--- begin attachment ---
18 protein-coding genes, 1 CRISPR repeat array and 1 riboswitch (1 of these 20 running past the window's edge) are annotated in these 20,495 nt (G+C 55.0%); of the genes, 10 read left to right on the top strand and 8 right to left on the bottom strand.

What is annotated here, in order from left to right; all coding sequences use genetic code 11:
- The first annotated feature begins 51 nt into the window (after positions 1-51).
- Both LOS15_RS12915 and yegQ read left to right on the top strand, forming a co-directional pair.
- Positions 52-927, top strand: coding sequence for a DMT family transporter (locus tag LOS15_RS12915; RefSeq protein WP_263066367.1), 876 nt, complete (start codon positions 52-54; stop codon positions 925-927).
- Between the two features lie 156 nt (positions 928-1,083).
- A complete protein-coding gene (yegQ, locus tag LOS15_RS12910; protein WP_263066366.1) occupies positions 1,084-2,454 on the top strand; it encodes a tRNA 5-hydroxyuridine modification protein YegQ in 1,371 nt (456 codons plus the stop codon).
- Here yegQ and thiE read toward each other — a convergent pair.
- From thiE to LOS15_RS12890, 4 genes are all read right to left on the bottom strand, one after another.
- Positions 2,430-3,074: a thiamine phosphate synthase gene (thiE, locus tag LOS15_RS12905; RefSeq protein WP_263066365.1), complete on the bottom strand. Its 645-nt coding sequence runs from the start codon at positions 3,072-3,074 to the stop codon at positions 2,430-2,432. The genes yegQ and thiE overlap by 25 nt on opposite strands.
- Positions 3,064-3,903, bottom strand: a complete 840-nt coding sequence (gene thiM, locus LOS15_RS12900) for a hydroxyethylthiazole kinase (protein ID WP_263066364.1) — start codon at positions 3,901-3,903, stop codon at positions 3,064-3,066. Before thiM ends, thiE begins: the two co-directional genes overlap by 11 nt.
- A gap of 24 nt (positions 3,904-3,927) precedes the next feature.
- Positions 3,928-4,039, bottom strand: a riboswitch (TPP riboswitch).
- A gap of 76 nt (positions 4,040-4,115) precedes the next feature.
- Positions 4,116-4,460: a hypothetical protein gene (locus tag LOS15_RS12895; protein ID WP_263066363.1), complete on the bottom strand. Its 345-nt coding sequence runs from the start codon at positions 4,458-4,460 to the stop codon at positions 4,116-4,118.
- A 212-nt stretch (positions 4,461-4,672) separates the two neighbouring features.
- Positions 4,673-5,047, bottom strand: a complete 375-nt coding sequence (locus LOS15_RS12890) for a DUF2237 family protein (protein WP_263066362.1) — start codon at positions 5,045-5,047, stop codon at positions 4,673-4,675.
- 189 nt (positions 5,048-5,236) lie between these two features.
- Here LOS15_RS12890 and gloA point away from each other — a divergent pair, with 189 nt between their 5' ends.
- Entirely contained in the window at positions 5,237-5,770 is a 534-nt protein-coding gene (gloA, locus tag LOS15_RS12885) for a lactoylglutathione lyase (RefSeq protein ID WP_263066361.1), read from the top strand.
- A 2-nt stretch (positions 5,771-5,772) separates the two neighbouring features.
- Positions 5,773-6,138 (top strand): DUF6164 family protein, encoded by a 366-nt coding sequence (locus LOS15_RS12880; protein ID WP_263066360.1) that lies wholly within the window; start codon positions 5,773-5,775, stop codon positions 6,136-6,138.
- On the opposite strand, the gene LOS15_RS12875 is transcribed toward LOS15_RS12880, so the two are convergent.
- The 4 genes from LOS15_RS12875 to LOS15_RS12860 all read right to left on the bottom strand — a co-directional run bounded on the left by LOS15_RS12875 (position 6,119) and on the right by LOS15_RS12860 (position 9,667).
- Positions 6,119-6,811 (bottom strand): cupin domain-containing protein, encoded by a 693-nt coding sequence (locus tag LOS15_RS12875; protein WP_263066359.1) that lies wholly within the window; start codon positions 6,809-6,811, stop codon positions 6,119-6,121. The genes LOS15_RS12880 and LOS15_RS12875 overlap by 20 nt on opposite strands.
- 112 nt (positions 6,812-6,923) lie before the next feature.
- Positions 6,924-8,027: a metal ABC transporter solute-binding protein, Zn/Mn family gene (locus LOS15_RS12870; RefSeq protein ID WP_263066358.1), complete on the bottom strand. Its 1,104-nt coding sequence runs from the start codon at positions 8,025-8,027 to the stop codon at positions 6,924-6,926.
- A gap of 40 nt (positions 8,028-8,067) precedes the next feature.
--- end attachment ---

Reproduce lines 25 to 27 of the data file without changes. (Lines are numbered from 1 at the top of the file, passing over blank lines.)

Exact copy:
- Positions 6,119-6,811 (bottom strand): cupin domain-containing protein, encoded by a 693-nt coding sequence (locus tag LOS15_RS12875; protein WP_263066359.1) that lies wholly within the window; start codon positions 6,809-6,811, stop codon positions 6,119-6,121. The genes LOS15_RS12880 and LOS15_RS12875 overlap by 20 nt on opposite strands.
- 112 nt (positions 6,812-6,923) lie before the next feature.
- Positions 6,924-8,027: a metal ABC transporter solute-binding protein, Zn/Mn family gene (locus LOS15_RS12870; RefSeq protein ID WP_263066358.1), complete on the bottom strand. Its 1,104-nt coding sequence runs from the start codon at positions 8,025-8,027 to the stop codon at positions 6,924-6,926.